I have a little PCM2704 based circuit assembled from a kit. The chip takes digital input for volume up/down but I would like to replace those with a knob.

Regardless whether the knob is attached to a potentiometer or a rotary encoder, I still need a microcontroller to translate its output to the signals that PCM2704 is expecting.

The chip itself is powered directly from its USB port by 5v, however, it requires <4v for its digital inputs. It provides 3.3v through its SSPND digital output pin (which is always on for my purposes), this is what the kit design uses to feed through the buttons and back into its input pins to control volume.

Now I'm wondering whether I can use the power from the SSPND pin to actually power something like a PIC12F675-I? I know digital outputs can't handle a lot of current but then again.. the PIC chip doesn't draw that much either. From looking at the PCM2704's spec sheet, the output current for that pin(or any digital output) is unspecified.

  • \$\begingroup\$ I don't recommend it, but you might be able to make it work. Just get a cheap 3.3V linear regulator. You could also buffer the output with an op amp, if you have some of those laying around. \$\endgroup\$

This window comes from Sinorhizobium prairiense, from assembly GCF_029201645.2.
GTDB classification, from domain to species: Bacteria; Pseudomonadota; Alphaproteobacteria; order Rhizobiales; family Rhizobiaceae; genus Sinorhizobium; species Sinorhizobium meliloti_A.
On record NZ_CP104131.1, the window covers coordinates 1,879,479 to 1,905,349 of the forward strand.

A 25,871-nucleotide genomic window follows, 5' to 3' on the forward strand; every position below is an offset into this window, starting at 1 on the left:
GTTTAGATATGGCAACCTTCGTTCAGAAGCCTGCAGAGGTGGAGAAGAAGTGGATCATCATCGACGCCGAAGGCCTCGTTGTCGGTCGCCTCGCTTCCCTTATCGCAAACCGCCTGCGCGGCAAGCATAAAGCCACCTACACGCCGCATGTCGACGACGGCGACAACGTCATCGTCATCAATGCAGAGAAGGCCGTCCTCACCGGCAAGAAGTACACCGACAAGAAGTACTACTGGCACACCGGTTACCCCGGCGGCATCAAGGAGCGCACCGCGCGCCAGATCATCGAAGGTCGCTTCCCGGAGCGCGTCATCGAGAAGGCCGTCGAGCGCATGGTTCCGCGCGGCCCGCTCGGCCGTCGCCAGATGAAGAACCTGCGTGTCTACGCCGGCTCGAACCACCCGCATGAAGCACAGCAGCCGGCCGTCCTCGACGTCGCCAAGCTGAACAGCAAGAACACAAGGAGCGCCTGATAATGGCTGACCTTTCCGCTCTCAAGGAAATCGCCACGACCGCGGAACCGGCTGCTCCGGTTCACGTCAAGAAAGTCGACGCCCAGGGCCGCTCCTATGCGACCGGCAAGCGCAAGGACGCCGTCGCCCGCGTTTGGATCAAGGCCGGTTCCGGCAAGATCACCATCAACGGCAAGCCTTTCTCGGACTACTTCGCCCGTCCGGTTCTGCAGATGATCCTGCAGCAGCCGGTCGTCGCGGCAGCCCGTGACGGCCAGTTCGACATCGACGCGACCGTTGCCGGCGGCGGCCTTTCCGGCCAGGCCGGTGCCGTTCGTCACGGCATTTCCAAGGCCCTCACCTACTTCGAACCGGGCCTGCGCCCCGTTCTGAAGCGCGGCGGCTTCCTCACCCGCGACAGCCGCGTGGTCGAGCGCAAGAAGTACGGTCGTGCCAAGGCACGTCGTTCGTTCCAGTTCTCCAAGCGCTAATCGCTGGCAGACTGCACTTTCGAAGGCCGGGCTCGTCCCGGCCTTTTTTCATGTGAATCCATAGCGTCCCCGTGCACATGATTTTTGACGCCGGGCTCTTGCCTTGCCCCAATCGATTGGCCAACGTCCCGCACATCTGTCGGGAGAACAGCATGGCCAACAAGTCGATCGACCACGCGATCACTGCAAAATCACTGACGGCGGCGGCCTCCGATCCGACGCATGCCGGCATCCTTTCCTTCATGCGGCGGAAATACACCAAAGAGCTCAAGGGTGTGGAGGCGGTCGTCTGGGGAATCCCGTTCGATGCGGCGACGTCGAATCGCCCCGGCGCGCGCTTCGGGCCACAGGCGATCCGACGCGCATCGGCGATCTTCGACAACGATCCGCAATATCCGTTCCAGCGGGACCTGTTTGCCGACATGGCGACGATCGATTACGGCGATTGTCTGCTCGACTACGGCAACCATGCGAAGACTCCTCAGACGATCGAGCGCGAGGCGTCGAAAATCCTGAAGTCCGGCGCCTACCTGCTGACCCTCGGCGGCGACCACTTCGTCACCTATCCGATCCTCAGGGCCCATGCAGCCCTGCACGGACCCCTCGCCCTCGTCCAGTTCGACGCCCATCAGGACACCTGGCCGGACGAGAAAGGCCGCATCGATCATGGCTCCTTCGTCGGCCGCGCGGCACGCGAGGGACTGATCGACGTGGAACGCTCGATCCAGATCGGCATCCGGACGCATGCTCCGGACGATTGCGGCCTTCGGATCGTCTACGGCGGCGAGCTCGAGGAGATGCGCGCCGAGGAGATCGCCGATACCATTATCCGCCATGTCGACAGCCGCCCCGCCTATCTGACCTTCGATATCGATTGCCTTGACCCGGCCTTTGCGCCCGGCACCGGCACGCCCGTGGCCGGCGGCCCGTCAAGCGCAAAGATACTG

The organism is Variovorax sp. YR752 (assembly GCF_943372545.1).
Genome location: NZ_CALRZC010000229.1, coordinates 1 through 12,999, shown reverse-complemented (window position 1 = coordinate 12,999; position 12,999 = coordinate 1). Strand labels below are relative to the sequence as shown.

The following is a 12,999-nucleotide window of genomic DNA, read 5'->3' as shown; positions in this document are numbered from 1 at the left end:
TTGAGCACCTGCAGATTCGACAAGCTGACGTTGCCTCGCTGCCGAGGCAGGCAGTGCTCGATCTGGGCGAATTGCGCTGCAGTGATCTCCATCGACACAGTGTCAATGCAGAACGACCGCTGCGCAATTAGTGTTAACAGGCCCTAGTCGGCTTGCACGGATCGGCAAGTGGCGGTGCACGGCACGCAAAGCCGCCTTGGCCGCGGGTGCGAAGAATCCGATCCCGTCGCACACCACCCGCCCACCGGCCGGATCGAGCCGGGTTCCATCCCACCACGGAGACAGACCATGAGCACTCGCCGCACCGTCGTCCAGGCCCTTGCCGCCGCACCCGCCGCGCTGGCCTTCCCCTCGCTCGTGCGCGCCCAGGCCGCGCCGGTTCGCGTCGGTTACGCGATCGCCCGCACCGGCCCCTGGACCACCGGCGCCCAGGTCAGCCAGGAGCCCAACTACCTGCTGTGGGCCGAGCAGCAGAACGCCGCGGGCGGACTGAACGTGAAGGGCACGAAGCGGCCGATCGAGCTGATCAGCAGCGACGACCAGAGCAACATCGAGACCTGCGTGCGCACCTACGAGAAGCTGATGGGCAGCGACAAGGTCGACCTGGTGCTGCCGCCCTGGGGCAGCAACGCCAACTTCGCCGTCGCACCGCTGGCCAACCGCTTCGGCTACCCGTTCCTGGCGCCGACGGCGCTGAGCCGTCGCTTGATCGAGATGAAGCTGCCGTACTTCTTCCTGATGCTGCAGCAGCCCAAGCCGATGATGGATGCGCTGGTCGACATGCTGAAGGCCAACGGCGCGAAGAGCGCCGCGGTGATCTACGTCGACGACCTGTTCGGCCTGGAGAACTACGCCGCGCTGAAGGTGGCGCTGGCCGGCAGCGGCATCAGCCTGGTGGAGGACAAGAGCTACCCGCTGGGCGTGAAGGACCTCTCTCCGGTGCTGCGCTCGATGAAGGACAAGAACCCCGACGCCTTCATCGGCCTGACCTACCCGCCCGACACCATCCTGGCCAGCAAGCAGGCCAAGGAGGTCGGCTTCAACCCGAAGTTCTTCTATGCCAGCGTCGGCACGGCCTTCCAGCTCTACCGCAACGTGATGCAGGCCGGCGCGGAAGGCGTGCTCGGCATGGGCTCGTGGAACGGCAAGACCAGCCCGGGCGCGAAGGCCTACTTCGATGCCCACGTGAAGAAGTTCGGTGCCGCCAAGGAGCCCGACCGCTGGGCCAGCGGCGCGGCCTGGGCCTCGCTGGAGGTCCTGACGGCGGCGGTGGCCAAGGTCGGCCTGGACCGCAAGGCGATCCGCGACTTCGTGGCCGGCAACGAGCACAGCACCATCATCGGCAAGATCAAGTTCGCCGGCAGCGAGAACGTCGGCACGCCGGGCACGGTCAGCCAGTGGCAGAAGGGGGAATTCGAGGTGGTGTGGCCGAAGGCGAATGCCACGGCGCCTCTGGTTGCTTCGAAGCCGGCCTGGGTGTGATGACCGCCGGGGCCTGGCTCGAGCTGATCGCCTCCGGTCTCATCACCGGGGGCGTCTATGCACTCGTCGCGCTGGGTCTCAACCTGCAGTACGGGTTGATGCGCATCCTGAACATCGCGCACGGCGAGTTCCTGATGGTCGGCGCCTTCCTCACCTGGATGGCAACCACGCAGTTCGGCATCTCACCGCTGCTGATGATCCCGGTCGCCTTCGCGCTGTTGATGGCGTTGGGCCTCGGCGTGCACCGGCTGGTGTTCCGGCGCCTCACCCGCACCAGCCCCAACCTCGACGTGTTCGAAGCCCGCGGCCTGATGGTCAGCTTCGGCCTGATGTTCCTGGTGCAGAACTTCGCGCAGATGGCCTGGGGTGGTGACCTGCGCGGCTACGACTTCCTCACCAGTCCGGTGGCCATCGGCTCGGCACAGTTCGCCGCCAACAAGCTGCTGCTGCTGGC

– Hearth
    May 12, 2018 at 18:29
  • \$\begingroup\$ The datasheet clearly states that digital outputs handle -2 mA at 2.4 V level. That's it. \$\endgroup\$ May 12, 2018 at 18:36
  • \$\begingroup\$ @AliChen I didn't see the max current given anywhere - you've quoted the test conditions for \$I_{OL}\$. Still wouldn't recommend it; why not just use the 5V from the USB and clip the output with a zener? \$\endgroup\$
    – awjlogan
    May 12, 2018 at 20:53
  • 1
    \$\begingroup\$ 3.3V regulators are dirt cheap, and they're built for the purpose. \$\endgroup\$
    – Dampmaskin
    May 12, 2018 at 21:18
  • 2
    \$\begingroup\$ @awjlogan, if test condition at -2 mA gives you only 2.4 V, then higher loads will not make it higher. So +-2 mA is the max current to provide specified voltage levels. For this reason there is no such parameter as "max current on digital pin", it is "current that provides valid logic levels" \$\endgroup\$ May 12, 2018 at 22:41

1 Answer 1


Yes you can. PIC12F675-I with ADC disabled can work down to 2V.

Using a low clock speed and carefully designing you can stay under the 2mA pointed in the comments.

You don't need a voltage regulator. A decoupling capacitor and a resistor to limit the current are enough.


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